What are you wearing? The writer’s wardrobe

‘What are you wearing?’  It’s never been my favourite question. I associated it, for a long time, with the most tedious of the various clients I encountered when doing phone sex work or the even less thrilling text sex work, and used to while away the idle minutes between calls by speculating as to what would happen if I told the truth. Click, probably as the truth was nearly always ‘tracksuit bottoms and a t-shirt with a peculiar stain on it.’ I would sometimes strive for a little bit of realism, particularly with the text clients, if my persona was supposed to be going about her normal life. If I was pretending to be an office worker, I would describe a ‘sexy secretary’ outfit, or claim to be ‘just out of the shower’ and wearing nothing but a towel.


As has been mentioned before, the trope of the erotica writer at work polarizes between the tracksuit and slippers, or the corset and feather boa (it’s nearly always the former). But the fun starts when you have to go out and meet people while you are being your writer self. What am I going to wear for this gig? Who am I going to feel like being? I’ve noted quite a range of sartorial decisions among my fellow writers, whether it’s at a slam or a conference, and I tend to have a wardrobe crisis pretty much every time I’m going anywhere.


Some authors go for a themed approach, and I would have to say that this works best if your work has a distinctive theme: Bella Settarra writes a fair bit of cowboy-themed erotic romance and does the sexy-Texan look very well for reading slams. Others who write historical, steampunk or fantasy stories often like to get a bit of cosplay in when they’re promoting their work, which is equally good fun, but it does get a little trickier if your books are mostly concerned with contemporary, everyday life.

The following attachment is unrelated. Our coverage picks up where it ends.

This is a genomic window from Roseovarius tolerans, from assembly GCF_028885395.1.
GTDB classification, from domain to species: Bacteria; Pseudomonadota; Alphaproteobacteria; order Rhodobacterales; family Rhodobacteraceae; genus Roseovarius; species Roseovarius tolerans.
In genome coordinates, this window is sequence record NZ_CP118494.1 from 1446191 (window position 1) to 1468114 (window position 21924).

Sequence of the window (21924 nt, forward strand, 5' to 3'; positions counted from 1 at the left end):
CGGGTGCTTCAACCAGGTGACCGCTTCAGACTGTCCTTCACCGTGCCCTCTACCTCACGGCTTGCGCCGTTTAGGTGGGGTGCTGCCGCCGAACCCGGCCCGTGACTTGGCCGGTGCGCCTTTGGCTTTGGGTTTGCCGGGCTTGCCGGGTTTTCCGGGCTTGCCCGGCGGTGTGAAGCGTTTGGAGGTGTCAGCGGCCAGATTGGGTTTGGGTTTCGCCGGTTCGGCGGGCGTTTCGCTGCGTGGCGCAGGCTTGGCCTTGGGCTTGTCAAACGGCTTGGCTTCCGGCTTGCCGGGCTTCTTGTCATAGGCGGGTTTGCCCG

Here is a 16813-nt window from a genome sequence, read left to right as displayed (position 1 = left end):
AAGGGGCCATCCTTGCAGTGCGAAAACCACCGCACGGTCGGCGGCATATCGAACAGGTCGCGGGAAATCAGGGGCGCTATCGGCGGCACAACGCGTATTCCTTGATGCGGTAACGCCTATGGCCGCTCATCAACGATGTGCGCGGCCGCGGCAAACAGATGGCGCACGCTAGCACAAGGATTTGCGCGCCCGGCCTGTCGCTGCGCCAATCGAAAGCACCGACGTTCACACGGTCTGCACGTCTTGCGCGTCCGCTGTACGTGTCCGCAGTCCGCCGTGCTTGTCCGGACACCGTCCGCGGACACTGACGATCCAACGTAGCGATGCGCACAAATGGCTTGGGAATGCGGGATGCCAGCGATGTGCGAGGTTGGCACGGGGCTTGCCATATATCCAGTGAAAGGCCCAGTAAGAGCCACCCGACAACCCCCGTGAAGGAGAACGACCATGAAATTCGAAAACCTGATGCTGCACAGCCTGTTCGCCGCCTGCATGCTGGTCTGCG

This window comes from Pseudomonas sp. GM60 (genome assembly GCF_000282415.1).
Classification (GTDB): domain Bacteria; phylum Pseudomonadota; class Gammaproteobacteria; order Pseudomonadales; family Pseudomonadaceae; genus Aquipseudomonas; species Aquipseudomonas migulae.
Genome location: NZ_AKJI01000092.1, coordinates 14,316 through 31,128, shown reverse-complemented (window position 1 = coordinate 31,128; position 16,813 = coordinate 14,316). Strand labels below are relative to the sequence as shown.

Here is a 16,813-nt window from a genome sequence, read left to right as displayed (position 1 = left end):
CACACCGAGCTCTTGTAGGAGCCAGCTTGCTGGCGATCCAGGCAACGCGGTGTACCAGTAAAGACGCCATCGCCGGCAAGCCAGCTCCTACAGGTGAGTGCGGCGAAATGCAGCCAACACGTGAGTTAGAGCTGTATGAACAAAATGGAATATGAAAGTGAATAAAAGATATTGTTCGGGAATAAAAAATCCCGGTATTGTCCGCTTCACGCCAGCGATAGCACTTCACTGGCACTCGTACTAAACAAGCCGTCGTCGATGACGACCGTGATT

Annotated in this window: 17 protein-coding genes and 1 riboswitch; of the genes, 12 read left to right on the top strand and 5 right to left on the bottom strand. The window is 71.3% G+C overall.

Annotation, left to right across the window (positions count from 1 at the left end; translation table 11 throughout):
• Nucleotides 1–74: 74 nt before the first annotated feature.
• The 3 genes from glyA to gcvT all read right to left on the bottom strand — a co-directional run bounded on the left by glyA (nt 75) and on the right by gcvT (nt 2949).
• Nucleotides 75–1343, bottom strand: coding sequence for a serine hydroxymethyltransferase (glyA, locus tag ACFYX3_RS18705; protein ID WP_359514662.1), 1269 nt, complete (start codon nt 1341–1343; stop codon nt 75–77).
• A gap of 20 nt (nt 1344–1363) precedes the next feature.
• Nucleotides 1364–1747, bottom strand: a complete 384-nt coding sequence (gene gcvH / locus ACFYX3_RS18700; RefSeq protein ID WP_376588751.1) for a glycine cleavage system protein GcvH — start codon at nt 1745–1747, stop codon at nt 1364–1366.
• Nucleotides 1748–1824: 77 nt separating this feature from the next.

I have a tendency to favour hats, boots and lurid trousers, which does sometimes lead people to ask ‘What have you come as?’ I have yet to evolve a satisfactory answer, but I suppose the main advantage is that I won’t get mistaken for anyone else. Right now, though, I have to pick out suitable attire for two networking parties, an all-dayer and a weekend of bookselling, and it’s all got to fit in one suitcase along with the books themselves. Maybe it will be warm enough for nothing but my birthday suit, which will at least save on packing.

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